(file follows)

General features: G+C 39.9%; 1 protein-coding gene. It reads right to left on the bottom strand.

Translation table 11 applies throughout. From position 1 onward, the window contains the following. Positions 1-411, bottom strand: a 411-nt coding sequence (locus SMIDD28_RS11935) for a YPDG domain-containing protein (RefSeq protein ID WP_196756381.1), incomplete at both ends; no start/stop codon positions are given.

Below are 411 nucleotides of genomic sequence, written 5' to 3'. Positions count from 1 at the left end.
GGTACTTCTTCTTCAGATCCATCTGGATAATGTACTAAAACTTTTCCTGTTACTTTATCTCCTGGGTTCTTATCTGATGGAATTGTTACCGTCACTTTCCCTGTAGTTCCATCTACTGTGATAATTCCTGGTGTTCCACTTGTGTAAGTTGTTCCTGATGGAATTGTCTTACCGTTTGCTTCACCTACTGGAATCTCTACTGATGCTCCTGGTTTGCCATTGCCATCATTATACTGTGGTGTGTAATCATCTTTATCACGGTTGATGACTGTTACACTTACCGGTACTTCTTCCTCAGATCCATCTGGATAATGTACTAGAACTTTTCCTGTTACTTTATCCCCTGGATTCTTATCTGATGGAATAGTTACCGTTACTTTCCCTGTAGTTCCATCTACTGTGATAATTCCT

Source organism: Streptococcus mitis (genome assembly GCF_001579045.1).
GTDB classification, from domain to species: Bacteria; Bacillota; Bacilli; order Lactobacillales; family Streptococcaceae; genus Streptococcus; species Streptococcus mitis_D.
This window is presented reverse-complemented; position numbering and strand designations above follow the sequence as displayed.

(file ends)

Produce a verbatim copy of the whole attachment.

General features: G+C 39.9%; 1 protein-coding gene. It reads right to left on the bottom strand.

Translation table 11 applies throughout. From position 1 onward, the window contains the following. Positions 1-411, bottom strand: a 411-nt coding sequence (locus SMIDD28_RS11935) for a YPDG domain-containing protein (RefSeq protein ID WP_196756381.1), incomplete at both ends; no start/stop codon positions are given.

Below are 411 nucleotides of genomic sequence, written 5' to 3'. Positions count from 1 at the left end.
GGTACTTCTTCTTCAGATCCATCTGGATAATGTACTAAAACTTTTCCTGTTACTTTATCTCCTGGGTTCTTATCTGATGGAATTGTTACCGTCACTTTCCCTGTAGTTCCATCTACTGTGATAATTCCTGGTGTTCCACTTGTGTAAGTTGTTCCTGATGGAATTGTCTTACCGTTTGCTTCACCTACTGGAATCTCTACTGATGCTCCTGGTTTGCCATTGCCATCATTATACTGTGGTGTGTAATCATCTTTATCACGGTTGATGACTGTTACACTTACCGGTACTTCTTCCTCAGATCCATCTGGATAATGTACTAGAACTTTTCCTGTTACTTTATCCCCTGGATTCTTATCTGATGGAATAGTTACCGTTACTTTCCCTGTAGTTCCATCTACTGTGATAATTCCT

Source organism: Streptococcus mitis (genome assembly GCF_001579045.1).
GTDB classification, from domain to species: Bacteria; Bacillota; Bacilli; order Lactobacillales; family Streptococcaceae; genus Streptococcus; species Streptococcus mitis_D.
This window is presented reverse-complemented; position numbering and strand designations above follow the sequence as displayed.